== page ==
Consumer Notebooks Dominate PC Market, Growing Despite Economy

Consumer notebooks and netbooks are showing strong growth, despite contractions in all other areas of the PC market, according to a new report from IDC. Fujitsu and Toshiba recently joined the popular netbook space, which is already occupied by HP, Dell, Asus, Acer and Lenovo, among others.

The consumer notebook market continues to grow, despite an economic recession and shrinking shipments in other areas of the PC market, states a new report from IDC.
The researcher reports that three out of four computers that shipped to the U.S. consumer market during the second half of 2009 were notebooks, and that of the four major PC markets-consumer portables, consumer desktops, commercial portables and commercial desktops-only consumer portables saw positive growth during the quarter.
IDC preliminary data shows that the U.S. PC market, which includes desktops and laptops, contracted by 1.4 percent, which was a stronger performance than anticipated; early projections were for a loss of 3.1 percent. Saving it from reaching that low, states IDC, was the consumer notebook market. While commercial notebook and desktop shipments fell by 25 percent, and consumer desktops fell by 9 percent, consumer notebook shipments grew by approximately 63 percent, reaching a high of more than 6.3 million units.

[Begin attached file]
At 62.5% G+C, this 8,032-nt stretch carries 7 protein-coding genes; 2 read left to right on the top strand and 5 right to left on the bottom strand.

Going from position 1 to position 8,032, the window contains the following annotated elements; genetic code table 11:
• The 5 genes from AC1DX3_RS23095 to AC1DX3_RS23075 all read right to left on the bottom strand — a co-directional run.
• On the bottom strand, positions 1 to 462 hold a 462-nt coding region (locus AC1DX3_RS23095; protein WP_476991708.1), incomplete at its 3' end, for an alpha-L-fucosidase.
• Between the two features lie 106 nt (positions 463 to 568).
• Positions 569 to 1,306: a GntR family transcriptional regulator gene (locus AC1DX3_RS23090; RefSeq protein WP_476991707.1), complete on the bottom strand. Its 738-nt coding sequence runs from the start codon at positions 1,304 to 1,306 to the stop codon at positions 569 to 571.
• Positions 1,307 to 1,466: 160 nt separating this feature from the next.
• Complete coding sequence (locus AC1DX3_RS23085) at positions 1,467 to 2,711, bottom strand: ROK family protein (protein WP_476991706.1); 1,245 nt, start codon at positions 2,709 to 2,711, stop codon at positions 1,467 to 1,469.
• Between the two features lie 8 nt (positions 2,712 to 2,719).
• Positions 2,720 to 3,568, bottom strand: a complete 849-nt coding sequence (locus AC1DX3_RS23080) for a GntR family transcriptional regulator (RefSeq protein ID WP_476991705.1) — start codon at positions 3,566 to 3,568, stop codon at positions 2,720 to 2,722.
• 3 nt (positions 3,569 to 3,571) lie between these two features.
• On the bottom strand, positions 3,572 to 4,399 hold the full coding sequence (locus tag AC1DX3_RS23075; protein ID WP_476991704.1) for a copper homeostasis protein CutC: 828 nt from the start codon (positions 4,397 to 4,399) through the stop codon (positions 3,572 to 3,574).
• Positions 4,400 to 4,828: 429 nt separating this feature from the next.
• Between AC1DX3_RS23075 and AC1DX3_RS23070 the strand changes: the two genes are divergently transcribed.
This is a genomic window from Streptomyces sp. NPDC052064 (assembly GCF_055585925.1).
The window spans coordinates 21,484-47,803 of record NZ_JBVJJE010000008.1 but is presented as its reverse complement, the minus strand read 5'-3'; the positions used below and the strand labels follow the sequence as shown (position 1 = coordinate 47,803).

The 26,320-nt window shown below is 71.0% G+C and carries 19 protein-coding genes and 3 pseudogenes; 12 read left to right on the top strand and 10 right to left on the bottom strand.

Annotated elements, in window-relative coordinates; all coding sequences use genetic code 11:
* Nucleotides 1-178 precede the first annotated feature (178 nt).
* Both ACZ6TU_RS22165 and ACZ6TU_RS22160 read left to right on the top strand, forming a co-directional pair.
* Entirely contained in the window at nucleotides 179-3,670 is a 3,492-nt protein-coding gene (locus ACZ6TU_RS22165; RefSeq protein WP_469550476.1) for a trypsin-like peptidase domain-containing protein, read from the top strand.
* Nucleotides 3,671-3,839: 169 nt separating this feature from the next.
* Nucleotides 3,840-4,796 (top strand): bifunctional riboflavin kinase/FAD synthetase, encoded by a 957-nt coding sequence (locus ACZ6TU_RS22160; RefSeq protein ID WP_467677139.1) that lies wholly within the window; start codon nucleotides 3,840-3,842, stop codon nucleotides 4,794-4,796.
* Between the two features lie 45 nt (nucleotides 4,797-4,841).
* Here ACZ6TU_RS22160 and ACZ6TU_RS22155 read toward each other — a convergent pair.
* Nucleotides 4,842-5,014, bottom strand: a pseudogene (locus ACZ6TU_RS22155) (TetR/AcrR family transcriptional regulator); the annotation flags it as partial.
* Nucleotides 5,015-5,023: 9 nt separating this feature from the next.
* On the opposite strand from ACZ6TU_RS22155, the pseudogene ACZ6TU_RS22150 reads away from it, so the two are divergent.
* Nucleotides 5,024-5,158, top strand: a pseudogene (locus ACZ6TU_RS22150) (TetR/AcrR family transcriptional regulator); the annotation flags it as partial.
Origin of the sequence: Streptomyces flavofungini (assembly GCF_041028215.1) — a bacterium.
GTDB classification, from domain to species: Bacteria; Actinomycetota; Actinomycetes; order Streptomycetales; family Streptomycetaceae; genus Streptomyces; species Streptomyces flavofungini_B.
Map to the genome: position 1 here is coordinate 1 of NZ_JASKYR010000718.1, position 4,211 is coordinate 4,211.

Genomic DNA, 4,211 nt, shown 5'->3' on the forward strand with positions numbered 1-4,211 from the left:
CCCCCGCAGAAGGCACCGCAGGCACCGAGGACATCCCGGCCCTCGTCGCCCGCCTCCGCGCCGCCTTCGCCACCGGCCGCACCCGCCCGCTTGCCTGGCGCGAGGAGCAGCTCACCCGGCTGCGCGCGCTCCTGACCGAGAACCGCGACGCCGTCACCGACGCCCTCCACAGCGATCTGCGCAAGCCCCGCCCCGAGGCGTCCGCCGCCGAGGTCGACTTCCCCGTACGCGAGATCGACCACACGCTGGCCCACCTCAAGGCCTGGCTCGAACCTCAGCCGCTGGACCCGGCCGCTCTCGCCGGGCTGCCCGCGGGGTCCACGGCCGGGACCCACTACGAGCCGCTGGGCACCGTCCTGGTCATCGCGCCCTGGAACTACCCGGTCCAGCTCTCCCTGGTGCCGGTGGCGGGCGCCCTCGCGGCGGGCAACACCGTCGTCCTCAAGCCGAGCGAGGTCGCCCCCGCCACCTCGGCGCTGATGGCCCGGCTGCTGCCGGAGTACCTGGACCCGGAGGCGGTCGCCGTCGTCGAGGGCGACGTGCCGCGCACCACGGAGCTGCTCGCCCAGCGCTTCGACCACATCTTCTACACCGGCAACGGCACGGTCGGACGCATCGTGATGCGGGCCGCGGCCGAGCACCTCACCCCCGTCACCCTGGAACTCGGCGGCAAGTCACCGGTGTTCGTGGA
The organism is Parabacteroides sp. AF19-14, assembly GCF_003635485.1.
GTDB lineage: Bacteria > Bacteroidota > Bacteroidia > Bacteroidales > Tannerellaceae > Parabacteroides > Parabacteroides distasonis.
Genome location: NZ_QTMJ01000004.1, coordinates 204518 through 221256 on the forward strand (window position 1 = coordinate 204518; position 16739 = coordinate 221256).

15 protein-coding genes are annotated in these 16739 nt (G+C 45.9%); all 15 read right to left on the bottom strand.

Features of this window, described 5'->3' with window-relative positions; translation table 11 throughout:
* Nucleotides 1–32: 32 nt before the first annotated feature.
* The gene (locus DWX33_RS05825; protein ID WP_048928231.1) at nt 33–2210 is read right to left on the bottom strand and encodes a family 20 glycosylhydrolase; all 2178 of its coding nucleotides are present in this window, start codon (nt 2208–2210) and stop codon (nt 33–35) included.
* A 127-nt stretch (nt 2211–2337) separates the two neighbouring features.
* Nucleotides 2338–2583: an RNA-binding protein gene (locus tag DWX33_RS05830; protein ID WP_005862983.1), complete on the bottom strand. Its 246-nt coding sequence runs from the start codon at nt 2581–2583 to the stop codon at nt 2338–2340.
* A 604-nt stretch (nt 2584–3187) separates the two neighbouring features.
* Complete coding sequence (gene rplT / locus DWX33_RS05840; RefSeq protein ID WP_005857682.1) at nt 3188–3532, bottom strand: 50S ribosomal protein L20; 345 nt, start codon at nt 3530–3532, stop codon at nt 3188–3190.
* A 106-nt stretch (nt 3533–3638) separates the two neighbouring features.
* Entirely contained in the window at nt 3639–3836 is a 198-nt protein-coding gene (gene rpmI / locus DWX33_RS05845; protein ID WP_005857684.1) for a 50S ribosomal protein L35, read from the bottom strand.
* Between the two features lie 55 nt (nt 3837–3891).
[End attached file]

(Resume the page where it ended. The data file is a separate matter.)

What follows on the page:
That such growth should occur during a time of economic belt-tightening for consumers IDC chalks up to four factors. The first, it writes, is that notebooks are "must haves" for consumers, who justify the purchase, since it meets overlapping needs for entertainment, communication and productivity.
The second factor is pricing, which continues to fall. "An environment of eroding prices has been made possible by continued improvements in manufacturing capabilities, a reduction in component prices, and tight competition among vendors," writes IDC, noting that sub-$600 price points have become common.
The third factor driving this space is the proliferation of netbooks and mininotebooks, which are still more affordable, and fourth is the role of telecom carriers, which have begun to apply smartphone financing strategies to netbooks, offering them at subsidized rates. In the United States, AT&T and Verizon have been particularly quick to expand these aspects of their portfolios, with AT&T offering netbooks for as low as $49.99.
The share of notebooks within total PC shipments is now 58.9 percent, and within the consumer market it's 74.6 percent, up from 62 percent a year earlier. These numbers, states IDC, relegate desktops to the status of a niche market.
"With this type of performance, vendors will have to focus their attention on consumer segmentation and understanding user behavior so as to design products that meet the needs of specific demographics," said David Daoud, a research manger with IDC, in a statement.
"Vendors will also have to articulate more compelling strategies to market accessories, peripherals, software, and other products and services that enhance the consumer experience."
Fujitsu and Toshiba are among the more recent additions to the expanding netbook market, which is already occupied by Hewlett-Packard, Dell, Asus, Acer and Lenovo, among others.